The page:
Vegan Pumpkin Muffins

by FORM Instructor, Amy Nelms (a vegan with a vengeance)                                  IMG_9279

  • 13/4 cups all-purpose flour
  • 11/4 cups sufst
  • 1tablespoon baking powder
  • 1/4 teaspoon salt
  • 1teaspoon ground cinnamon
  • 1/2 teaspoon ground or freshly grated nutmeg
  • 1/2 teaspoon ground ginger
  • 1/4 teaspoon ground allspice
  • 1/8 teaspoon ground cloves
  • 1 cup pureed pumpkin
  • 1/2 soy milk
  • 1/2 cup vegetable oil
  • 2 tablespoons molasses

Preheat oven to 400.  Lightly grease a 12 muffin tin.  Sift together flour,sugar,baking powder,salt, and spices.  In a separate bowl, whisk together pumpkin, soy milk,oil, and molasses.  Pour the wet ingredients into the dry and mix.

Fill the muffin cups two- thirds full.  Bake for 18-20 minutes, until a toothpick or knife inserted in the center comes out clean

 Roast Turkey with Sage and Orange Gravy

by super Pilates client, Casey Nicolaw (as seen in Real Simple)

  • 1  12- to 14-pound whole fresh or frozen turkey, thawed
  • 2  tablespoons  kosher salt
  • 8  large oranges, scrubbed
  • 1  large bunch fresh sage
  • 3  heads garlic, cut crosswise in half
  • 1  5.2- to 6.4-ounce package garlic-herb cheese spread (such as Boursin)
  • 4  large carrots
  • 3  small leeks, trimmed and rinsed, or 2 large onions, cut into quarters
  • olive oil
  • 6  tablespoons  all-purpose flour
  1. Remove the giblets, then rinse the turkey. Dry with paper towels. Rub the cavity with the salt. Cut 2 of the oranges into 2-inch chunks. Set aside a few sage sprigs for garnish later. Place the remaining sage, cut-up oranges, and garlic in the cavity. Loosen the skin from the breast and spread the cheese under the skin. Tuck the wings under the back; tie the legs together. Arrange the carrots and leeks in the roasting pan to create a “rack” and place the turkey on it; rub with oil. (The turkey can be prepared to this point up to 1 day ahead. Cover the pan with plastic wrap and refrigerate.)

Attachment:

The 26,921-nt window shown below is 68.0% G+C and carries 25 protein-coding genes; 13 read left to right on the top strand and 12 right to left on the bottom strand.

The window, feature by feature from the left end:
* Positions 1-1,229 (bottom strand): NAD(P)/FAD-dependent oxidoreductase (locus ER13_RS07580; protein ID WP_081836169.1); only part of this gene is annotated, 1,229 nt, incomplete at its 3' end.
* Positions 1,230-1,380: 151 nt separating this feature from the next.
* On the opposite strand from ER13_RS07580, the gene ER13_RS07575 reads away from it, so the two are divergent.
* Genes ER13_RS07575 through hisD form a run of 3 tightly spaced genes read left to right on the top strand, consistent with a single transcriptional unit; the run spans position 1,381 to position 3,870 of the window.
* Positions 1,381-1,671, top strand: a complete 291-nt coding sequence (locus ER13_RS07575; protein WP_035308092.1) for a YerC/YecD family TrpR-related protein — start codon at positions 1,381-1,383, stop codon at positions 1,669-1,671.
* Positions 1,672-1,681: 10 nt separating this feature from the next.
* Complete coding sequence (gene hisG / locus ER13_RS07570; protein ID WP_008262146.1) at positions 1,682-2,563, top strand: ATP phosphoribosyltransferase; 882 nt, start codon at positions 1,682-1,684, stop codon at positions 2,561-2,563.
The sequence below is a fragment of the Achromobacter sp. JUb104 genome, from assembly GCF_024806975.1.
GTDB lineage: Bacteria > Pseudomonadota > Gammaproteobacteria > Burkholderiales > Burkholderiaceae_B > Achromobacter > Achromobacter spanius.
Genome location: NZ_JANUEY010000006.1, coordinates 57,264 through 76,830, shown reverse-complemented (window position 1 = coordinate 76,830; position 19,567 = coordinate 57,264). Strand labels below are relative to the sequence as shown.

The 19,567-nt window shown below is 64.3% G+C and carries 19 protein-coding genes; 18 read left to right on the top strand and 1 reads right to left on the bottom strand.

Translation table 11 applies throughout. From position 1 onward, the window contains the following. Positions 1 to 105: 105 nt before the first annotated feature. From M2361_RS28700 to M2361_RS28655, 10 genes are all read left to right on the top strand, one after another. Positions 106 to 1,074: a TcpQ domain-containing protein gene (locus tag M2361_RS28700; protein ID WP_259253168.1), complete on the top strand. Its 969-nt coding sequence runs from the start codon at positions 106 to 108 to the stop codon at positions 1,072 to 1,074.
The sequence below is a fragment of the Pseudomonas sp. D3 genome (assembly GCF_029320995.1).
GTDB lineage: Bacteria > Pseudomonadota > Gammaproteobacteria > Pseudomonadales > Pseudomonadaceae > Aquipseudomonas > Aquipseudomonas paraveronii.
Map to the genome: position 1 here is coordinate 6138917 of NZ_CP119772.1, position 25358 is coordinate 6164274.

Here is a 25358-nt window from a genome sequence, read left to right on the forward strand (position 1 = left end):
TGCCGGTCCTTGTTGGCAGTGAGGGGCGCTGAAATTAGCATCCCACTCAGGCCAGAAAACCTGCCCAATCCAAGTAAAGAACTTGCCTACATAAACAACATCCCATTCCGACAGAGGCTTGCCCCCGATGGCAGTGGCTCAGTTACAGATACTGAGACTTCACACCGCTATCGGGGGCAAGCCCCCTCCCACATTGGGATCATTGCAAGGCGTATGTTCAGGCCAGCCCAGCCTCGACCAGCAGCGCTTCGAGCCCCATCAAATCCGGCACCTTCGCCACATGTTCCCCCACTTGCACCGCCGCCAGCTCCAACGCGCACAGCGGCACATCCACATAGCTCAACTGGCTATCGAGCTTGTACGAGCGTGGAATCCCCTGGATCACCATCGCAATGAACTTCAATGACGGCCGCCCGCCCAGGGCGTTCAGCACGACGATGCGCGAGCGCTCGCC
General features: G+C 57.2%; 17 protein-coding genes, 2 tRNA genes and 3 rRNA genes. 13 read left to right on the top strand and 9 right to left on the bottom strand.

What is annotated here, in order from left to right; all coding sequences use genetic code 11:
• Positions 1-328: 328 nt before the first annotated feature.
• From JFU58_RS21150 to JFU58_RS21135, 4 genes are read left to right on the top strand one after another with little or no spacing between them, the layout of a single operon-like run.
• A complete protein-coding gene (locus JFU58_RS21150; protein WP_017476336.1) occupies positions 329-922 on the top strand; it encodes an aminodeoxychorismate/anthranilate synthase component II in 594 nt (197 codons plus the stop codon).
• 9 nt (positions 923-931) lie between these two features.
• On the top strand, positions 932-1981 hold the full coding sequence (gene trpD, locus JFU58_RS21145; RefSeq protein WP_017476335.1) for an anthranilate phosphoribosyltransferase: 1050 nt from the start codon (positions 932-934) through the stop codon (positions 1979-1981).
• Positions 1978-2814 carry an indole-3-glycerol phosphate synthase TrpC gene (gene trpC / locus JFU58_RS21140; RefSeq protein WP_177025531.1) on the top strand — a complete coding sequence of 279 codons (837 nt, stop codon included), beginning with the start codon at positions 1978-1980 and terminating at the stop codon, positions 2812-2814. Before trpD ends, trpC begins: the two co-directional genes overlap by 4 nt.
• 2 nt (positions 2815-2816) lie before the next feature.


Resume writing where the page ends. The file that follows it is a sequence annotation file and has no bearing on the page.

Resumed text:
2. Heat oven to 350º F. Roast for 1 hour. Place a foil tent over the turkey and continue roasting for 2 1/2 to 3 hours more or until an instant-read thermometer registers 180º F when inserted in the breast.
  3. Remove the roasting pan from the oven. Carefully move the turkey to a platter, pouring any cavity juice back into the pan. Cover with foil to keep warm. Set oven to 500º F. Cut the remaining 6 oranges into quarters and arrange in a shallow baking pan. Roast for 10 to 15 minutes or until brown.
  4. Meanwhile, discard the vegetables from the roasting pan. Pour the pan drippings into a 4-cup measure. When the fat separates and rises to the surface, spoon 1/3 cup of it into a medium saucepan; discard any remaining fat. Squeeze the juice from 12 of the orange wedges into the defatted broth; if necessary, add water or chicken broth to make 4 cups. Whisk the flour into the fat in the saucepan and cook over medium heat, stirring constantly, for 3 minutes. Add the broth mixture and cook, stirring constantly, until the gravy thickens and boils, 5 to 7 minutes.
  5. Arrange the remaining baked oranges with the sage on the platter around the turkey. Serve with the gravy.

Coconut Flavored Sweet Potatoes

by holistic health honey, Erica Trestyn

  • 3-4 medium sized Sweet potatoes, skinned and cubed